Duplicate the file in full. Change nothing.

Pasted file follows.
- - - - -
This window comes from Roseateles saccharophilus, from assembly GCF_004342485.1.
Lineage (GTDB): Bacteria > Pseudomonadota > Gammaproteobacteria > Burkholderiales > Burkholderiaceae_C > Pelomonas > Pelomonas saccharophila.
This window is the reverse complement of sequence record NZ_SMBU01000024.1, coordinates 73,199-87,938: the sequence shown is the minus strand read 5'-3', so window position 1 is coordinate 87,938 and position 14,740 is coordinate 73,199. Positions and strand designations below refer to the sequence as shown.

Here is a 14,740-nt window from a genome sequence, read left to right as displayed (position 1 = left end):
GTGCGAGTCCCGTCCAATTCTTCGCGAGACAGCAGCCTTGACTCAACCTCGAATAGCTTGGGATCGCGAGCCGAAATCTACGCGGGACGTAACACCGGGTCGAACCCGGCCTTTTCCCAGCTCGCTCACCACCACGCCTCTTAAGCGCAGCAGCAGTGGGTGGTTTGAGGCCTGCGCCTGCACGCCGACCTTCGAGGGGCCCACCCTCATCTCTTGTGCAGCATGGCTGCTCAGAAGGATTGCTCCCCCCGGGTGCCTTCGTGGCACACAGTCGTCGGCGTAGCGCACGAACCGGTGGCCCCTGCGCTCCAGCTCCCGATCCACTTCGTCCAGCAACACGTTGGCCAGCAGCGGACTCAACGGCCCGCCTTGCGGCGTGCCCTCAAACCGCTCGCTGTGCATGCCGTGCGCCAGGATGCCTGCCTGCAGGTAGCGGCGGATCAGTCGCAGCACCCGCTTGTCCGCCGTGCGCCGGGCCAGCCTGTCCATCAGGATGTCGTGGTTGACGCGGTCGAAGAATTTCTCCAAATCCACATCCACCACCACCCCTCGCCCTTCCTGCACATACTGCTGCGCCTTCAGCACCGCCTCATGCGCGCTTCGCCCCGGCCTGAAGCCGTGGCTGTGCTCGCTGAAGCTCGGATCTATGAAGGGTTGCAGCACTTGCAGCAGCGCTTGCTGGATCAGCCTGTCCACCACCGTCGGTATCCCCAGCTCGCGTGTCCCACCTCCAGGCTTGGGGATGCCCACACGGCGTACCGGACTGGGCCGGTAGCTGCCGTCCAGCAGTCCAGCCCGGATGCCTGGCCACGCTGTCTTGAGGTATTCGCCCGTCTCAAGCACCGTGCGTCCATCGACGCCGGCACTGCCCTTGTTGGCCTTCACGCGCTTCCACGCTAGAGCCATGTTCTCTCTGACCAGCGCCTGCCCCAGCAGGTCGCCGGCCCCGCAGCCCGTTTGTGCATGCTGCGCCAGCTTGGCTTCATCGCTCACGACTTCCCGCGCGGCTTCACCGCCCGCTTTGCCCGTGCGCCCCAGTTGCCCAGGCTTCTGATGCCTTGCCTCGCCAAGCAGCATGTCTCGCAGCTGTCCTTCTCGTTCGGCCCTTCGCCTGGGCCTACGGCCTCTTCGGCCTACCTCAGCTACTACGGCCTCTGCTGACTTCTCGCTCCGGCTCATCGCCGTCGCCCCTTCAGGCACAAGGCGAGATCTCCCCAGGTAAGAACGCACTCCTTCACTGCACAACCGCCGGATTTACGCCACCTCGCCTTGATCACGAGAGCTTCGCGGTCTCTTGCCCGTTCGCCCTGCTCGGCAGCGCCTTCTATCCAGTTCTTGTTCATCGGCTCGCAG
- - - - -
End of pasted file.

This window comes from Roseateles saccharophilus, from assembly GCF_004342485.1.
Lineage (GTDB): Bacteria > Pseudomonadota > Gammaproteobacteria > Burkholderiales > Burkholderiaceae_C > Pelomonas > Pelomonas saccharophila.
This window is the reverse complement of sequence record NZ_SMBU01000024.1, coordinates 73,199-87,938: the sequence shown is the minus strand read 5'-3', so window position 1 is coordinate 87,938 and position 14,740 is coordinate 73,199. Positions and strand designations below refer to the sequence as shown.

Here is a 14,740-nt window from a genome sequence, read left to right as displayed (position 1 = left end):
GTGCGAGTCCCGTCCAATTCTTCGCGAGACAGCAGCCTTGACTCAACCTCGAATAGCTTGGGATCGCGAGCCGAAATCTACGCGGGACGTAACACCGGGTCGAACCCGGCCTTTTCCCAGCTCGCTCACCACCACGCCTCTTAAGCGCAGCAGCAGTGGGTGGTTTGAGGCCTGCGCCTGCACGCCGACCTTCGAGGGGCCCACCCTCATCTCTTGTGCAGCATGGCTGCTCAGAAGGATTGCTCCCCCCGGGTGCCTTCGTGGCACACAGTCGTCGGCGTAGCGCACGAACCGGTGGCCCCTGCGCTCCAGCTCCCGATCCACTTCGTCCAGCAACACGTTGGCCAGCAGCGGACTCAACGGCCCGCCTTGCGGCGTGCCCTCAAACCGCTCGCTGTGCATGCCGTGCGCCAGGATGCCTGCCTGCAGGTAGCGGCGGATCAGTCGCAGCACCCGCTTGTCCGCCGTGCGCCGGGCCAGCCTGTCCATCAGGATGTCGTGGTTGACGCGGTCGAAGAATTTCTCCAAATCCACATCCACCACCACCCCTCGCCCTTCCTGCACATACTGCTGCGCCTTCAGCACCGCCTCATGCGCGCTTCGCCCCGGCCTGAAGCCGTGGCTGTGCTCGCTGAAGCTCGGATCTATGAAGGGTTGCAGCACTTGCAGCAGCGCTTGCTGGATCAGCCTGTCCACCACCGTCGGTATCCCCAGCTCGCGTGTCCCACCTCCAGGCTTGGGGATGCCCACACGGCGTACCGGACTGGGCCGGTAGCTGCCGTCCAGCAGTCCAGCCCGGATGCCTGGCCACGCTGTCTTGAGGTATTCGCCCGTCTCAAGCACCGTGCGTCCATCGACGCCGGCACTGCCCTTGTTGGCCTTCACGCGCTTCCACGCTAGAGCCATGTTCTCTCTGACCAGCGCCTGCCCCAGCAGGTCGCCGGCCCCGCAGCCCGTTTGTGCATGCTGCGCCAGCTTGGCTTCATCGCTCACGACTTCCCGCGCGGCTTCACCGCCCGCTTTGCCCGTGCGCCCCAGTTGCCCAGGCTTCTGATGCCTTGCCTCGCCAAGCAGCATGTCTCGCAGCTGTCCTTCTCGTTCGGCCCTTCGCCTGGGCCTACGGCCTCTTCGGCCTACCTCAGCTACTACGGCCTCTGCTGACTTCTCGCTCCGGCTCATCGCCGTCGCCCCTTCAGGCACAAGGCGAGATCTCCCCAGGTAAGAACGCACTCCTTCACTGCACAACCGCCGGATTTACGCCACCTCGCCTTGATCACGAGAGCTTCGCGGTCTCTTGCCCGTTCGCCCTGCTCGGCAGCGCCTTCTATCCAGTTCTTGTTCATCGGCTCGCAG